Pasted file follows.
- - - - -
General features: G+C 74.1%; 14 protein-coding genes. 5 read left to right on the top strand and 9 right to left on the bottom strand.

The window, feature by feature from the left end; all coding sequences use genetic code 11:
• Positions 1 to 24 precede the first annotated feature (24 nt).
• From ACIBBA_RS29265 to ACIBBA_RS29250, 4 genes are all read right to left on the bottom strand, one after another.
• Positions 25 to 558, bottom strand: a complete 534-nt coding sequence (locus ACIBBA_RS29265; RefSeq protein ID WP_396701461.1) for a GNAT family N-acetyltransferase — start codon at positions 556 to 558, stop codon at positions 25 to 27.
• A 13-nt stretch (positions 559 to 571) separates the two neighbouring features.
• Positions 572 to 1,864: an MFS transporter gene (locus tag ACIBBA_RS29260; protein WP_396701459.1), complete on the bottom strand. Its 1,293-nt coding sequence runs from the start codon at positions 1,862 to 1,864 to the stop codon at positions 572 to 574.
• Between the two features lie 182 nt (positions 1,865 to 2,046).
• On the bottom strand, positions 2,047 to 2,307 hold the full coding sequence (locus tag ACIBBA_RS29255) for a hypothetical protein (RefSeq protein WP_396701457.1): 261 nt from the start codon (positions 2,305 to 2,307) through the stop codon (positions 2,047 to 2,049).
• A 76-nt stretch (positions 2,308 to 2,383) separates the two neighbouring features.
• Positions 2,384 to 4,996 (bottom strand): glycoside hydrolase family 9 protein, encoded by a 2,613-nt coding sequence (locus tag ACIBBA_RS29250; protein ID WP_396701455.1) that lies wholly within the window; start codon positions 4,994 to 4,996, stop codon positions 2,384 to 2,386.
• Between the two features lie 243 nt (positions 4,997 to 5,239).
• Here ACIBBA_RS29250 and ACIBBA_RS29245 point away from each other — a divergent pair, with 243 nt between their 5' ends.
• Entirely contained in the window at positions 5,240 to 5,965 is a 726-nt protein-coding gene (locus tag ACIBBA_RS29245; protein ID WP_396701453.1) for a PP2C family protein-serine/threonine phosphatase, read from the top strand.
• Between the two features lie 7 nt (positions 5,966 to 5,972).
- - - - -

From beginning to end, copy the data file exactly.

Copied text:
General features: G+C 74.1%; 14 protein-coding genes. 5 read left to right on the top strand and 9 right to left on the bottom strand.

The window, feature by feature from the left end; all coding sequences use genetic code 11:
• Positions 1 to 24 precede the first annotated feature (24 nt).
• From ACIBBA_RS29265 to ACIBBA_RS29250, 4 genes are all read right to left on the bottom strand, one after another.
• Positions 25 to 558, bottom strand: a complete 534-nt coding sequence (locus ACIBBA_RS29265; RefSeq protein ID WP_396701461.1) for a GNAT family N-acetyltransferase — start codon at positions 556 to 558, stop codon at positions 25 to 27.
• A 13-nt stretch (positions 559 to 571) separates the two neighbouring features.
• Positions 572 to 1,864: an MFS transporter gene (locus tag ACIBBA_RS29260; protein WP_396701459.1), complete on the bottom strand. Its 1,293-nt coding sequence runs from the start codon at positions 1,862 to 1,864 to the stop codon at positions 572 to 574.
• Between the two features lie 182 nt (positions 1,865 to 2,046).
• On the bottom strand, positions 2,047 to 2,307 hold the full coding sequence (locus tag ACIBBA_RS29255) for a hypothetical protein (RefSeq protein WP_396701457.1): 261 nt from the start codon (positions 2,305 to 2,307) through the stop codon (positions 2,047 to 2,049).
• A 76-nt stretch (positions 2,308 to 2,383) separates the two neighbouring features.
• Positions 2,384 to 4,996 (bottom strand): glycoside hydrolase family 9 protein, encoded by a 2,613-nt coding sequence (locus tag ACIBBA_RS29250; protein ID WP_396701455.1) that lies wholly within the window; start codon positions 4,994 to 4,996, stop codon positions 2,384 to 2,386.
• Between the two features lie 243 nt (positions 4,997 to 5,239).
• Here ACIBBA_RS29250 and ACIBBA_RS29245 point away from each other — a divergent pair, with 243 nt between their 5' ends.
• Entirely contained in the window at positions 5,240 to 5,965 is a 726-nt protein-coding gene (locus tag ACIBBA_RS29245; protein ID WP_396701453.1) for a PP2C family protein-serine/threonine phosphatase, read from the top strand.
• Between the two features lie 7 nt (positions 5,966 to 5,972).